Benefits of Second Step Program

Second Step lessons benefit kids by helping them build skills essential for success in school, in the workplace, and in life.

The program teaches essential “skills for learning”—listening, focusing attention, using self-talk, and being assertive—that help kids be better learners. Kids who can pay attention and ask for help when they need it are more prepared to learn than those who can’t. Recent research shows that kids taught social-emotional skills through curricula such as the Second Step program demonstrated significantly improved social-emotional skills, attitudes, behaviour, and academic performance—all of which reflected an 11-percentile-point gain in achievement. It also indicates the positive effects of learning these skills last over time.

The Second Step program teaches kids skills that help them get along better with others. Kids learn how to recognise others’ feelings, show kindness and compassion, play fairly, and invite others to play. These skills are essential for building strong friendships and help increase children’s feelings of safety and belonging at school.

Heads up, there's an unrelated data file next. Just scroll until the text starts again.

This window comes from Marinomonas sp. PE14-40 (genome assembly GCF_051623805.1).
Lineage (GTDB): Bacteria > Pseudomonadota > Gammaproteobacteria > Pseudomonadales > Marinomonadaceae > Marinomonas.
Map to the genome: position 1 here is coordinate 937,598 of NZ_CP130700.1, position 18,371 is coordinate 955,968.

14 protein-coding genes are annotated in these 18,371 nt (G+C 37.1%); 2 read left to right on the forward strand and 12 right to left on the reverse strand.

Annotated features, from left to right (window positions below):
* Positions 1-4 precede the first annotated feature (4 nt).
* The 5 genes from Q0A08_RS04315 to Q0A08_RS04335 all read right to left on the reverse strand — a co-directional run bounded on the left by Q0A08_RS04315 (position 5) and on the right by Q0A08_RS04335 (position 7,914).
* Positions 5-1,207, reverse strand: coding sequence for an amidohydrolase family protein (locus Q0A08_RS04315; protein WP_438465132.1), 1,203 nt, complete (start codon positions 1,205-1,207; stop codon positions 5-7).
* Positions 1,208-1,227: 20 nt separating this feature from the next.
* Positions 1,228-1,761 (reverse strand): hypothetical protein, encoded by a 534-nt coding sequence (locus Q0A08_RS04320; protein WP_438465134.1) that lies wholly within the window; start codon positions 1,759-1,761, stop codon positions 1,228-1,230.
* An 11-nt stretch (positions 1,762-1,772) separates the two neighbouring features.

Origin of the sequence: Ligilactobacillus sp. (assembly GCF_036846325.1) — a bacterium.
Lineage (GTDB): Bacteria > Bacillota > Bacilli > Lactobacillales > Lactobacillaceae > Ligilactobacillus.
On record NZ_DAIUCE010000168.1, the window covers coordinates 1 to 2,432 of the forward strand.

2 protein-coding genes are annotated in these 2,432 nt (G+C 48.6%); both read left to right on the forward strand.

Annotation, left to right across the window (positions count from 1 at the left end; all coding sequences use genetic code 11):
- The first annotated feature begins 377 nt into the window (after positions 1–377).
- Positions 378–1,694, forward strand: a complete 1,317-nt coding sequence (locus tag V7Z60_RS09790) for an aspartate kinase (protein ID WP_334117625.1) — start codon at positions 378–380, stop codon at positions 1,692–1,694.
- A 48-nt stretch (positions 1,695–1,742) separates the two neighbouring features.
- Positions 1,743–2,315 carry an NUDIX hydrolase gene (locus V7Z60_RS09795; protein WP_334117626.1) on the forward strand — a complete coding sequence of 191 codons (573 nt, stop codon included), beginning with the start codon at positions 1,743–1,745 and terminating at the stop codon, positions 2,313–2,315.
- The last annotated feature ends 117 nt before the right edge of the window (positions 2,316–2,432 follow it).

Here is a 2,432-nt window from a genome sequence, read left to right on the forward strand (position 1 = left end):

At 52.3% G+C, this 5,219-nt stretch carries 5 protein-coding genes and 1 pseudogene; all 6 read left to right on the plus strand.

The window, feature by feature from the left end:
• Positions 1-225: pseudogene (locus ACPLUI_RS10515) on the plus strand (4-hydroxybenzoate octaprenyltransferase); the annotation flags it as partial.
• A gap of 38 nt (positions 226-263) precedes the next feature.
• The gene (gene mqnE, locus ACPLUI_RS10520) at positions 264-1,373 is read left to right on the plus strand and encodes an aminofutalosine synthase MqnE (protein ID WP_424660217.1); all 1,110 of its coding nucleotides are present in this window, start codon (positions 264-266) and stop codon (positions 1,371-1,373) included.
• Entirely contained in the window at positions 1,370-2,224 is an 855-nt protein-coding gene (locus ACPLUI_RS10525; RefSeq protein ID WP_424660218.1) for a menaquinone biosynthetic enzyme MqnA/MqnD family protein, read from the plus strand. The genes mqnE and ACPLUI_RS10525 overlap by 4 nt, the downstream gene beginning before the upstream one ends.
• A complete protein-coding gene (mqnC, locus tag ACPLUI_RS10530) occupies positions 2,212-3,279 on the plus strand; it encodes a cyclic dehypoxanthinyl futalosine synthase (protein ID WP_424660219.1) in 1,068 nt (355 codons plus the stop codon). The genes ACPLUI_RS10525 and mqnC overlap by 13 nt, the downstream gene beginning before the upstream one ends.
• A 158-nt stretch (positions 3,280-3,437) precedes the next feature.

The program presents scenarios—such as what to do when someone upsets you accidentally—that help children apply the skills they’re learning to situations they might encounter in real life.

The Empathy Unit, which teaches children how to recognise others’ emotions, show they care, and help others, may help reduce bullying as children grow to understand others’ feelings.

The last unit of the Second Step program is called Transitioning to Kindergarten. Children learn what to expect in the more formal academic setting of the kindergarten classroom, how to ride the kindergarten bus, and how to make new friends in their new environment.

Also, children will review and practice the important skills they’ve learned throughout the program. These skills, like the skills for learning and emotion management, can help smooth a transition that may otherwise be difficult for young children.